In Chapter 4 of "The Book of Boba Fett," we once again see a number of Boba Fett's post-Sarlacc desert encounters. This time, however, a large part of the focus involves his relationship to a local Bantha, a massive, hairy, horned mammal that he rides through the desert. Boba Fett is absolutely great with this noble desert steed, giving him tasty treats, kind words, and affection, until he sets it loose in the desert on the way to reacquire his captured ship. Boba Fett tells it to go, even to "find other banthas, make baby banthas!" giving recognition that Boba Fett does at least know what babies are when they're animal babies. It's a warm, touching scene, and between that and last episode's inordinately long rancor-bonding moment, it's obvious Fett is a confirmed animal lover with a kind, cuddly touch. Point to you, Boba Fett.

Mando Basically Had a Cuddle Droid

Here's where it gets tough. The "Star Wars" universe has ample examples of cuddly critters that light up the internet, but it's also chock full of a wide array of robots of various personalities and levels of A.I. What they have in common, however, is a decidedly un-cuddly robotic visage. Mando, of course, is the galaxy's best father, and Boba Fett is a stone's throw from starting Tatooine's first cat café. Can either of these gents do the impossible and make a robot cuddly? One of Fett's regular assistants in "The Book of Boba Fett" is the humanoid robot 8D8. Voiced by the accomplished performer Matt Berry, he's not the most useful droid in the galaxy but he's Boba Fett's most stalwart robot companion. Fett, however, clearly has no interest in a cuddle droid ... he's treated like a mere assistant and nothing more. In the series' fourth episode, however, Fett encounters a slightly cuter droid en route to securing his stolen ship. He meets and dispatches a long-faced Xenomorph-looking bot and a six-armed chef droid doing a mean Shiva impression before finding a smaller LEP droid. He captures the fleeing robot, who whimpers and drops its ear-like antenna before turning itself off. It's a pretty cute robot, but Fett misses his chance to test its cuddliness. A shame, really.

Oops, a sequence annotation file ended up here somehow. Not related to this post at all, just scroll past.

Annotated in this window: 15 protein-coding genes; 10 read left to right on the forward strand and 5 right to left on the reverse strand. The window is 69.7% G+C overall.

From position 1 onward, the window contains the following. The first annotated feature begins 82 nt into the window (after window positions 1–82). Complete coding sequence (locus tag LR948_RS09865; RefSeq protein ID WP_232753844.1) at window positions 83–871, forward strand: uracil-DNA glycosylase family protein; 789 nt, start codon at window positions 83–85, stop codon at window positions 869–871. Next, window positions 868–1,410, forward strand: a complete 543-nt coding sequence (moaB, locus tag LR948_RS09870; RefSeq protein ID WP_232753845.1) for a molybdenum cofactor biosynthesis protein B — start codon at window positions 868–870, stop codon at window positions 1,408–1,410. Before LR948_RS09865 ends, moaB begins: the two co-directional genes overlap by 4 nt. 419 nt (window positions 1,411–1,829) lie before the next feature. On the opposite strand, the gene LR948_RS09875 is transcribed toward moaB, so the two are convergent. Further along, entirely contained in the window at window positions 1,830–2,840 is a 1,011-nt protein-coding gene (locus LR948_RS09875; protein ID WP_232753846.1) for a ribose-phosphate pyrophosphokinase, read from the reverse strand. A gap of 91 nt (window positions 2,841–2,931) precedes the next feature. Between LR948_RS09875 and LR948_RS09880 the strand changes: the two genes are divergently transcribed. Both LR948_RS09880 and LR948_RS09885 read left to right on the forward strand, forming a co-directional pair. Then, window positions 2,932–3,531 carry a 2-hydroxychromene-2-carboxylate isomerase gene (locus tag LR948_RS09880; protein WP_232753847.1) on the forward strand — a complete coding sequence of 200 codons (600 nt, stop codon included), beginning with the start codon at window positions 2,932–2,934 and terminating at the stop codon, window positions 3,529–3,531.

By contrast, "The Mandalorian" sees Ugnaught vapor farmer Kuiil repair the hunter/assassin droid IG-11 (in "Chapter 7: The Reckoning") and reprogram/train it as a nurse droid, letting the robot protect the often-threatened Grogu. After its reprogramming, the droid thought of little else than caring for the sprite and ensuring its safety. IG-11 even rescued Grogu from Imperial troopers, sacrificing itself so our protagonists could safely depart when they were cornered (in "Chapter 8: Redemption"). Its final act before sacrificing itself? To touch the little Grogu's pointy green ears, an affectionate act from a droid that speaks to something a little deeper than simple programming. Technically Mando didn't do the reprogramming, no, but IG-88 discovers sadness in Mando's voice and it's in the latter's show that we discover that droids can both cuddle and care for a tiny tot and be cared about by a human in turn. Mando easily gets the point, winning this cuddle edition 2:1.

We've now seen which bounty hunter can handle monsters, try on fashionable wares, or which is most likely to direct a musical. We've seen Boba Fett go Bounty Hunter S. Thompson, Mando be the galaxy's best space dad, and both bring communities together. This round, we can confidently say who is the better cuddler, given which galaxy cutie they encounter. What's next? Tune in next week!